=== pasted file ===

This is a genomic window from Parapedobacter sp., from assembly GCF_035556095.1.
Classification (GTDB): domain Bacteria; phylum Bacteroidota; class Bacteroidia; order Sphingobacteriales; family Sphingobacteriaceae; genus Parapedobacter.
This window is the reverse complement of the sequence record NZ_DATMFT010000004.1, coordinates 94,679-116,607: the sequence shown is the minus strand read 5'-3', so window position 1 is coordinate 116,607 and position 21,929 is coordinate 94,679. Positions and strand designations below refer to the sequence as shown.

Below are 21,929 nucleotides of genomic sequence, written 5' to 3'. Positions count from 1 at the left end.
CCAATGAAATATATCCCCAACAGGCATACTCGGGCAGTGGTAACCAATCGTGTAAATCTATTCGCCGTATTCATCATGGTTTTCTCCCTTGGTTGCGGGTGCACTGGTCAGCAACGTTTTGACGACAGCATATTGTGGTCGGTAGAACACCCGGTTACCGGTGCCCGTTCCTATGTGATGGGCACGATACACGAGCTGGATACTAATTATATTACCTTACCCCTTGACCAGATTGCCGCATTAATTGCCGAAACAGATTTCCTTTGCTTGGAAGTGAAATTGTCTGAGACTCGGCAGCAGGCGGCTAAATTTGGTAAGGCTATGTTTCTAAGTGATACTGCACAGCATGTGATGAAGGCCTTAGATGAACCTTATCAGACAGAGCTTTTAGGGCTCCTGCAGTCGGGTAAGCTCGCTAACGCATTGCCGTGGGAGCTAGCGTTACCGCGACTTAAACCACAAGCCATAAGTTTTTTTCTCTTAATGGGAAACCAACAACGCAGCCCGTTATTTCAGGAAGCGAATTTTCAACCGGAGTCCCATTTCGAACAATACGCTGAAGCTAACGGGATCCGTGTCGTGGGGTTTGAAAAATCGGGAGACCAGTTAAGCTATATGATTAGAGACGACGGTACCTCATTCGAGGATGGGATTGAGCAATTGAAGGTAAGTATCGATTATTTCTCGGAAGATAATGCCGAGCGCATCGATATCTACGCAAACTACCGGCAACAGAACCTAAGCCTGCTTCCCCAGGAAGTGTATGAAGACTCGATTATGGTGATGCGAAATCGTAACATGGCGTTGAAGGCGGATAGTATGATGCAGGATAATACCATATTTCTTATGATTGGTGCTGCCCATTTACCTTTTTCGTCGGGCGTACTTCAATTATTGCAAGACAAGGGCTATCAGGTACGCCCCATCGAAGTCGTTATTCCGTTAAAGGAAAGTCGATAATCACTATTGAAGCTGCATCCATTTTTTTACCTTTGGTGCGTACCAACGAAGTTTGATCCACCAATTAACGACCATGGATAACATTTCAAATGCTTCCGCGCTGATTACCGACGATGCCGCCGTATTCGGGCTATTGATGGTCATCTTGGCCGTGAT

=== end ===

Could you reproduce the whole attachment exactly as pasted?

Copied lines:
This is a genomic window from Parapedobacter sp., from assembly GCF_035556095.1.
Classification (GTDB): domain Bacteria; phylum Bacteroidota; class Bacteroidia; order Sphingobacteriales; family Sphingobacteriaceae; genus Parapedobacter.
This window is the reverse complement of the sequence record NZ_DATMFT010000004.1, coordinates 94,679-116,607: the sequence shown is the minus strand read 5'-3', so window position 1 is coordinate 116,607 and position 21,929 is coordinate 94,679. Positions and strand designations below refer to the sequence as shown.

Below are 21,929 nucleotides of genomic sequence, written 5' to 3'. Positions count from 1 at the left end.
CCAATGAAATATATCCCCAACAGGCATACTCGGGCAGTGGTAACCAATCGTGTAAATCTATTCGCCGTATTCATCATGGTTTTCTCCCTTGGTTGCGGGTGCACTGGTCAGCAACGTTTTGACGACAGCATATTGTGGTCGGTAGAACACCCGGTTACCGGTGCCCGTTCCTATGTGATGGGCACGATACACGAGCTGGATACTAATTATATTACCTTACCCCTTGACCAGATTGCCGCATTAATTGCCGAAACAGATTTCCTTTGCTTGGAAGTGAAATTGTCTGAGACTCGGCAGCAGGCGGCTAAATTTGGTAAGGCTATGTTTCTAAGTGATACTGCACAGCATGTGATGAAGGCCTTAGATGAACCTTATCAGACAGAGCTTTTAGGGCTCCTGCAGTCGGGTAAGCTCGCTAACGCATTGCCGTGGGAGCTAGCGTTACCGCGACTTAAACCACAAGCCATAAGTTTTTTTCTCTTAATGGGAAACCAACAACGCAGCCCGTTATTTCAGGAAGCGAATTTTCAACCGGAGTCCCATTTCGAACAATACGCTGAAGCTAACGGGATCCGTGTCGTGGGGTTTGAAAAATCGGGAGACCAGTTAAGCTATATGATTAGAGACGACGGTACCTCATTCGAGGATGGGATTGAGCAATTGAAGGTAAGTATCGATTATTTCTCGGAAGATAATGCCGAGCGCATCGATATCTACGCAAACTACCGGCAACAGAACCTAAGCCTGCTTCCCCAGGAAGTGTATGAAGACTCGATTATGGTGATGCGAAATCGTAACATGGCGTTGAAGGCGGATAGTATGATGCAGGATAATACCATATTTCTTATGATTGGTGCTGCCCATTTACCTTTTTCGTCGGGCGTACTTCAATTATTGCAAGACAAGGGCTATCAGGTACGCCCCATCGAAGTCGTTATTCCGTTAAAGGAAAGTCGATAATCACTATTGAAGCTGCATCCATTTTTTTACCTTTGGTGCGTACCAACGAAGTTTGATCCACCAATTAACGACCATGGATAACATTTCAAATGCTTCCGCGCTGATTACCGACGATGCCGCCGTATTCGGGCTATTGATGGTCATCTTGGCCGTGAT